Expiring Outdated Stand-Alone Media


In my previous post ‘How to Limit or Restrict the Use of Bootable Media Devices for OS Deployment Using SCCM’, I showed you how to limit or restrict outdated boot media devices.  As promised, I am now going to offer a solution for stand-alone media. 

I need to start by saying that there or MANY possible ways to resolve this issue.  This is but one, but I have found it works pretty well.

As a little background, I will tell you that this solution came about because my customer at the time asked for a way to keep stand-alone media from being deployed after it was no longer current.  They wanted this to work for non-networked devices.  This meant I couldn’t point back to a file on a network share and check its contents/properties.  It all had to be contained within the media.

Once it was implemented they decided to use this same solution for networked devices as well that use stand-alone media.

I created a script called ExpiredUFDCheck.vbs.  The purpose of this script was to check the creation date of the policy.xml file on the media itself.  This file contains the task sequence information and is created when the media is generated.  My customer wanted to refresh the reference image and task sequence every quarter, so I added logic in the script that checked to see if the policy.xml file was older than 3 months old.  If it wasn’t, the task sequence would launch and run as normal.  If it was, the script would pop up a message box notifying the tech that the task sequence was expired and would then shutdown the box and not launch the task sequence.  Pretty simple, right?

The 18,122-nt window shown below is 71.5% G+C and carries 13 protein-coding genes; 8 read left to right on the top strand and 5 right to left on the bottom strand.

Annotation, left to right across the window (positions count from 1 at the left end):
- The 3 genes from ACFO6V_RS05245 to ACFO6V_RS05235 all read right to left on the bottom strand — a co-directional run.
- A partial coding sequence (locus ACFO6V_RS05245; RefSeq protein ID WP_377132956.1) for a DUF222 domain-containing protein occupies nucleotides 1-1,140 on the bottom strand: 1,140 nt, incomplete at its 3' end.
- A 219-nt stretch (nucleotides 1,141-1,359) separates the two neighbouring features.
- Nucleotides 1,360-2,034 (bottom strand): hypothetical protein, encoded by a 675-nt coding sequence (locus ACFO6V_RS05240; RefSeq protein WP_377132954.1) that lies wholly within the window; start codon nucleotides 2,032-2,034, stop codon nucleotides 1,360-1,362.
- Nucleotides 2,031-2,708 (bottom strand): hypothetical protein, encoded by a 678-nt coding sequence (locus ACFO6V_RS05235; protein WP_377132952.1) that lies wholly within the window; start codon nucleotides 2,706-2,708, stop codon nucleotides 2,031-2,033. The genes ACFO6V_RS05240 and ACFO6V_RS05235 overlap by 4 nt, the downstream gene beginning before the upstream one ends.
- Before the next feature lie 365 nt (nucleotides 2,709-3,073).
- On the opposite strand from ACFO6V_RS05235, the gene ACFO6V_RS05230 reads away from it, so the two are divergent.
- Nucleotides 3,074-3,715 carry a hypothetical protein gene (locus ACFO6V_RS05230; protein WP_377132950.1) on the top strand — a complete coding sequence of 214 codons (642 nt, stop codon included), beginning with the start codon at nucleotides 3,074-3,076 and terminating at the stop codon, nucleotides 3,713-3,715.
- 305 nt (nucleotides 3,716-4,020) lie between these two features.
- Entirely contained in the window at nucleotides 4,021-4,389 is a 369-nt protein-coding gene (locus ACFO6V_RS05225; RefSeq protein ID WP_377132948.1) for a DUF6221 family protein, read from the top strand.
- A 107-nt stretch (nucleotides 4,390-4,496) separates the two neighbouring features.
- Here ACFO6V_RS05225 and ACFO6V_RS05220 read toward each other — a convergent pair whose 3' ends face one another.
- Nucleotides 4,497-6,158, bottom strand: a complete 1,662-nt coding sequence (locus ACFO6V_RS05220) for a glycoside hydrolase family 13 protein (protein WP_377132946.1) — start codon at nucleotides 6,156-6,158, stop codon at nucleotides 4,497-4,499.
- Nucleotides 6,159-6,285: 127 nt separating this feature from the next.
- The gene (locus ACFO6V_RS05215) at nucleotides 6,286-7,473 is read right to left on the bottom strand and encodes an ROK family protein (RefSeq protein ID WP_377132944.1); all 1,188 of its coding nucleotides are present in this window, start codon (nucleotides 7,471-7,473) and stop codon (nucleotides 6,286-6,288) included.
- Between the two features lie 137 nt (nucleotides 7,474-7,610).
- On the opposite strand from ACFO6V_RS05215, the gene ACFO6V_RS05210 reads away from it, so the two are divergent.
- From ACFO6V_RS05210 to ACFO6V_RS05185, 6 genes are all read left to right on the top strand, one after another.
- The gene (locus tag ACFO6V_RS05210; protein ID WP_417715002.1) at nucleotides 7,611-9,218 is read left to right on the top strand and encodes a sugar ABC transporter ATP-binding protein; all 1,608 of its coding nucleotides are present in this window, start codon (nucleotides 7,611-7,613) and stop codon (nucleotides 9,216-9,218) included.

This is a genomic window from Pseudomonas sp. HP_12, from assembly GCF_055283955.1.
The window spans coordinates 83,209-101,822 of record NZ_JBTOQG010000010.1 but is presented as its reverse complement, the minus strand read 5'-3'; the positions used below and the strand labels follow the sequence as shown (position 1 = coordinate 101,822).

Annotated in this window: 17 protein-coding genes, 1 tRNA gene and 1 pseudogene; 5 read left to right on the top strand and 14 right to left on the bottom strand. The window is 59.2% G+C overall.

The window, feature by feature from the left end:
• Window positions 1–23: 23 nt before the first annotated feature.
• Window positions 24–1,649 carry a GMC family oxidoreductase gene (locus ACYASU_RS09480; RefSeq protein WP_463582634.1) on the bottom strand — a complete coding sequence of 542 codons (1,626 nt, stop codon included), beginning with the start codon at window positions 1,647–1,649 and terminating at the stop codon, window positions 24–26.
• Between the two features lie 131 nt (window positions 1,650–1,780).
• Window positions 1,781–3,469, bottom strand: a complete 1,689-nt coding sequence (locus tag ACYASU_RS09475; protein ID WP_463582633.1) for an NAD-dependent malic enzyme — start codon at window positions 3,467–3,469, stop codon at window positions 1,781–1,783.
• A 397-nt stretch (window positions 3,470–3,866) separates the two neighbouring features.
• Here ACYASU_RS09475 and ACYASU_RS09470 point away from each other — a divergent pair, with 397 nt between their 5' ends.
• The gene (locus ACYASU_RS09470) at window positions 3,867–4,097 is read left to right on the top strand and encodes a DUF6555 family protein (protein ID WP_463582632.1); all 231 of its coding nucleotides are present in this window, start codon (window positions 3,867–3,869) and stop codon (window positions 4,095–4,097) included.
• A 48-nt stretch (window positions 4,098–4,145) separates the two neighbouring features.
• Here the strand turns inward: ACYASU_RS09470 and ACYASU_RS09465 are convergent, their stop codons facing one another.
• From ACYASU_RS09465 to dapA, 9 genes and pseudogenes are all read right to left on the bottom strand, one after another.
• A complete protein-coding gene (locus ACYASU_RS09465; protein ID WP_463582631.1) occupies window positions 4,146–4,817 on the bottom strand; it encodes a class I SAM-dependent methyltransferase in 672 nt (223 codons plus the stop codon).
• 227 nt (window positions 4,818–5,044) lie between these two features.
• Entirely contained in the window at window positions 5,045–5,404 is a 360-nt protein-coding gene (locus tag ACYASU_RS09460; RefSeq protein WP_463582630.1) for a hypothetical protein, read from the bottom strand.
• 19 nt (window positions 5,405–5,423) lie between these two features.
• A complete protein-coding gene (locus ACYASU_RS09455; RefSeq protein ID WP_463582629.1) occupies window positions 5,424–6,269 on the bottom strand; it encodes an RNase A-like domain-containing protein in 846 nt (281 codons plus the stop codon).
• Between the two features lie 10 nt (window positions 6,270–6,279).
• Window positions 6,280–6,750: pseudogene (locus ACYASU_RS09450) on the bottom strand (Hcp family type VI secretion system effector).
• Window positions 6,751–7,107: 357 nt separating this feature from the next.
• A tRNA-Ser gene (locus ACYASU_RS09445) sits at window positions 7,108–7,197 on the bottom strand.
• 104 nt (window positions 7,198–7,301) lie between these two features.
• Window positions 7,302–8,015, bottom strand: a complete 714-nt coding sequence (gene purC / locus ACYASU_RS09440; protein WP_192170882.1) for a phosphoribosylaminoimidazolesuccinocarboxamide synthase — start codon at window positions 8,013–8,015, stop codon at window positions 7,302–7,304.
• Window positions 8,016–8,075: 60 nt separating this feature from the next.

' // ***************************************************************************
' //
' // File:      ExpiredUFDCheck.vbs
' //
' // Version:   1.0
' //
' // Purpose:   Check to see if stand-alone media is expired
' //
' // Usage:     cscript ExpiredUFDCheck.vbs
' //
' // ***************************************************************************

On Error Resume Next

' // ---------------------------------------------------------------------
' // Find the environment variable %configpath% for location of UFD
' // ---------------------------------------------------------------------

'Set objShell = CreateObject("WScript.Shell")
'Set objExecObject = objShell.Exec("%comspec% /c echo %configpath%")
'configPath1 = objExecObject.StdOut.ReadAll()
'configPath = Mid(configPath1, 1, Len(configPath1) -2)

' // -----------------------------------------------------------------------------------------
' // Find the environment variable %TEMP% for location of tool files (e.g. shutdown.exe)
' // -----------------------------------------------------------------------------------------

Set objShell = CreateObject("WScript.Shell")
Set objExecObject = objShell.Exec("%comspec% /c echo %temp%")
temp = objExecObject.StdOut.ReadAll()
tempdir = Mid(temp, 1, Len(temp) -2)

' // ---------------------------
' // Find driver letter for UFD
'// ----------------------------

Set FSO = CreateObject("Scripting.FileSystemObject")

Set Drives = FSO.Drives

For Each DiskDrive In Drives
  If DiskDrive.DriveType = "1" Then
      USBPath = DiskDrive.Path
  End If

' // -----------------------------------------------------------------
' // Query WMI for creation date of the Policy.xml file on the UFD